“I’m sorry.” The loneliness was so unbearable, she didn’t know how to force herself out of her melancholy. “It’s just that . . . today was difficult for me.”
“I’ll stand outside the door and wait for you,” Rhiannon warned. “And you wouldn’t want your best friend to die of cold, would you?”
Beneath the teasing, she heard the true concern. Her cousin was only trying to help, to draw her away from the sorrow. Perhaps Rhiannon was right. A distraction might take her mind away from her grief.
Brianna reached for her husband’s cloak and drew it around her shoulders. It was too large to fit, but at least she could hold a part of Murtagh to her. “All right, I’ll come.” Before she pulled the door shut behind her, her gaze fixed upon the spear standing in the corner. The tip gleamed in the dim light, the edge honed until it would slice through any man’s flesh.
She was torn between destroying the weapon that had claimed Murtagh’s life . . . or using it for vengeance.
“The Holly and the Viking”
I’ll cast a spell for you, cousin. And on the winter solstice, I promise you’ll find love.
Rhiannon MacEgan highly doubted that a twelve-year-old girl could conjure up a man, particularly one who would fall in love with her. But Alanna firmly believed in the Old Ways. Perhaps Druid blood ran within her veins, or perhaps her uncle Trahern had told her too many faery stories. Regardless, there was no harm in walking out to the stone dolmen that lay halfway between Laochre Castle and Gall Tír, the Viking settlement. Her cousin could cast whatever enchantments she wanted, and Rhiannon wouldn’t stop her.
The sky brooded with heavy clouds, and the air was so cold, her breath hung in misty circles. Frost crunched beneath her feet, and she drew her cloak tighter as she neared the dolmen. It resembled an ancient altar with two parallel stones at the base and a slanted stone table. Alanna waited near the Druid burial site, while beside her stood Cavan MacEgan. He looked annoyed at having to shadow his younger sister.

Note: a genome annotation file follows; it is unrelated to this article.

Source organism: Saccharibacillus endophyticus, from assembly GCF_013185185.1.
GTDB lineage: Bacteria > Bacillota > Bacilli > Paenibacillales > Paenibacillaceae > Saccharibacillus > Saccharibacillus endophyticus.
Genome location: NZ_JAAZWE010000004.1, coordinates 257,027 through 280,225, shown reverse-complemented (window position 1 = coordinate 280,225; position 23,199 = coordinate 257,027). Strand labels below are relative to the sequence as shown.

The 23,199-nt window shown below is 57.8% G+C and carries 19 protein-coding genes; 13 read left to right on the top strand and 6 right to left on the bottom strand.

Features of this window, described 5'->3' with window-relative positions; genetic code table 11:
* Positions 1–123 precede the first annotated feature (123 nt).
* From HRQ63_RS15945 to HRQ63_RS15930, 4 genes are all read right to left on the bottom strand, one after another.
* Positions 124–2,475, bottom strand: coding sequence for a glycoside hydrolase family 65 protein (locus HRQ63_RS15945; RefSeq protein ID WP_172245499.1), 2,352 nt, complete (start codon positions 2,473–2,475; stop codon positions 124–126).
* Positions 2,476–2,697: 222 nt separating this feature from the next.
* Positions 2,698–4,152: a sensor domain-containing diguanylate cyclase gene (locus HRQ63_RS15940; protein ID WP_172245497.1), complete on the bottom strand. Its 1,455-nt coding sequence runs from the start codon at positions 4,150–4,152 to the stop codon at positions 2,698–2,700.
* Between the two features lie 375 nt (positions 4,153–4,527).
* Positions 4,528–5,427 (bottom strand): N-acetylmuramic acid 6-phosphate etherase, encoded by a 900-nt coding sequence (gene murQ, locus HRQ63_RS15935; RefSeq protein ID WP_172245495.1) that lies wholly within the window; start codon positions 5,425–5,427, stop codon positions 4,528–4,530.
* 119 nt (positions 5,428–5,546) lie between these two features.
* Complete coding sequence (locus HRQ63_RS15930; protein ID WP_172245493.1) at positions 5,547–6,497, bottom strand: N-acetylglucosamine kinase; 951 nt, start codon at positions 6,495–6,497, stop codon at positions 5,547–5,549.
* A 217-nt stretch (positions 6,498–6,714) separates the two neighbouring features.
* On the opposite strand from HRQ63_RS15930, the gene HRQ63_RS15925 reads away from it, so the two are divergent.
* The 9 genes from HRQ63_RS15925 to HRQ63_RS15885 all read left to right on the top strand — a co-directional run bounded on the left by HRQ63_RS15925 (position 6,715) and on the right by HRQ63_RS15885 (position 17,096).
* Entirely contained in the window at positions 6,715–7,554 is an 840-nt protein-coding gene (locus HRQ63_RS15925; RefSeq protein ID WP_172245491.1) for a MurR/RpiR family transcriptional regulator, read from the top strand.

When Rhiannon reached them, Cavan sent her a dark look. “I cannot believe you agreed to her foolish superstitions. It’s freezing and about to snow.”
“It’s not foolishness,” Alanna protested. “I promise this will work.”
Cavan rolled his eyes, but Rhiannon sent the girl an encouraging smile. “What must I do?”
“I’ll need a lock of your hair.” The girl produced a bundle containing a blend of birch bark, and herbs, while Rhiannon used her knife to cut a small lock from the underside of her hair. Alanna wound the dark hair around the bundle and set it upon the dolmen. “Now we’ll light a fire, and I’ll cast the spell.”
Cavan withdrew flint and held it out to Rhiannon. She hesitated. “Perhaps you should light it. I’m not very good with striking a spark.”
“No,” Alanna protested. “If he does, then the love spell will fall upon him.”
“And we wouldn’t want that,” her cousin commented dryly. Rhiannon took the flint, holding it over the bundle of herbs.
“As you strike the flint, clear your mind and I shall conjure up the face of the man you will come to love. We’ll burn the charm and you’ll inhale the smoke.”
“Burning hair smells terrible,” Cavan pointed out. “She’ll probably choke.”